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Senate passes controversial pension reform bill

Text by FRANCE 24

Latest update : 2010-10-23

The French Senate on Friday approved raising the retirement age from 60 to 62 after protracted debate that has led to a series of nationwide strikes, fuel blockades and riots.

The French Senate gave a final vote of approval on Friday to an unpopular pension reform bill that has caused a series of nationwide strikes and protest marches.
Senators voted 177 for and 153 against the legislation to raise the retirement age, after the government used a special measure to speed the voting process.

“It’s a victory for a certain form of political courage,” declared Eric Woerth after the vote. The Minister of Labour, Public Accounts and the Civil Service displayed his satisfaction after the session: “We spent…roughly 150 hours in the Senate convincing people and working on this reform,” he told FRANCE 24. “France had to engage in reforms and we did it responsibly. It allows us to save our retirement system. We live longer, it’s normal to work a bit longer”.

The bill now needs a joint parliamentary commission to rubber stamp changes from the original text, and approval from the constitutional council, the highest constitutional authority in France.

A fresh wave of strikes and protests

On Thursday, French unions called for fresh strikes on October 28 and November 6.

“We want these days of strikes and demonstrations to be huge,” Nadine Prigent of the CGT union, told FRANCE 24. “What we are saying to workers is that we can still stop these reforms.”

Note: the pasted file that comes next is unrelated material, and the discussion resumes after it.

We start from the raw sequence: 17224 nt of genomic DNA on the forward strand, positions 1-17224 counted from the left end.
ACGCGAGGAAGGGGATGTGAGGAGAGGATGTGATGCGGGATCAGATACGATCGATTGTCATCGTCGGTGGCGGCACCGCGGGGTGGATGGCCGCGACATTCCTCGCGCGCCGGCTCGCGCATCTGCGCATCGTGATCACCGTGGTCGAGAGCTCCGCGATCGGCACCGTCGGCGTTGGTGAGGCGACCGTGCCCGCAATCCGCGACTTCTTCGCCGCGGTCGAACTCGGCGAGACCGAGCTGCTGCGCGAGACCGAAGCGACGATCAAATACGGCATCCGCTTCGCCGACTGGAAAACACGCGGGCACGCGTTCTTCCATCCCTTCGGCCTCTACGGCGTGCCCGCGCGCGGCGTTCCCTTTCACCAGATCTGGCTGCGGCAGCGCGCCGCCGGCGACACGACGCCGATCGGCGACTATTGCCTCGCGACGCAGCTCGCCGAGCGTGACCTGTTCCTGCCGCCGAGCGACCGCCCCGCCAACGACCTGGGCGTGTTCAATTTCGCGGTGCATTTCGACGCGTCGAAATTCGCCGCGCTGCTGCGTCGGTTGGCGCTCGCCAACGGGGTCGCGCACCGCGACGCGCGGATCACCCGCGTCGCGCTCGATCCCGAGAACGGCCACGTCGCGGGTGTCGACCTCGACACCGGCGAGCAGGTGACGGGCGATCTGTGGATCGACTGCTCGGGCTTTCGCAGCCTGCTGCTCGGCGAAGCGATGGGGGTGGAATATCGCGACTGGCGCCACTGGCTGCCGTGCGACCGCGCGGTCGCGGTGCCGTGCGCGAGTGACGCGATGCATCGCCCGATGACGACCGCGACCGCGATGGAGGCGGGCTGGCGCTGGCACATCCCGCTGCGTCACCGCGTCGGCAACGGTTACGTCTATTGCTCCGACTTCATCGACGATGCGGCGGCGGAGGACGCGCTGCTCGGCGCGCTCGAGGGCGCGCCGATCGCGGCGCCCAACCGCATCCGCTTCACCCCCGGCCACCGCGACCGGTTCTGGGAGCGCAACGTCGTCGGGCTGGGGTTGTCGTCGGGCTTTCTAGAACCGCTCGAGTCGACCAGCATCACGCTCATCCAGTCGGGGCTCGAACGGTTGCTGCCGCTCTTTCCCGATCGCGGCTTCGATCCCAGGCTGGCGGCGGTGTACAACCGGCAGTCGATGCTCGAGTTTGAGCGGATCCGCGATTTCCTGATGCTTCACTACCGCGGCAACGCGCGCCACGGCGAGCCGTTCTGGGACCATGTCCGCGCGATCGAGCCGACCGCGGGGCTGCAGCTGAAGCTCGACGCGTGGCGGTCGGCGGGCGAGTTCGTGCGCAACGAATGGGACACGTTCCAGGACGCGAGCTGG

CGT union leader Bernard Thibault told RMC Radio on Thursday: “There is no reason at all to stop. There is no other alternative while the government remains intransigent.”

The French government, however, vowed to stand firm in the face of determined opposition to its deeply unpopular pension reform.

Early on Friday morning, CRS riot police arrived at an oil refinery at Grandpuits near Paris to break one of the many blockades that have caused huge disruption to petrol deliveries across the country. The blockades have also caused electricity shortages.

The officers were enforcing a government order to force the strikers who had been camping out outside the depot for days, to allow the refinery to restart deliveries of much-needed fuel.

Known as a "requisition", the order can be issued by the authorities when they believe a strike poses a threat to public order.

It compels strikers to return to work, under threat of prosecution.

Union representatives at the site said at least three people had been injured in scuffles with the police and vowed to challenge the police enforcement.

Charles Foulard, CGT union representative for employees of the Total group, told FRANCE 24: “We will be taking this to the courts. Clearly we want to challenge the legality of this takeover.

“It is a direct obstruction of our right to strike.”

Between 20 and 21 percent of petrol stations across France were empty on Friday, Environment Minister Jean-Louis Borloo said.

The government also announced on Friday that while getting the situation back to normal would take "several days", there were no plans for rationing and motorway service stations were top priority as families prepare for the half-term school holidays.

Date created : 2010-10-22


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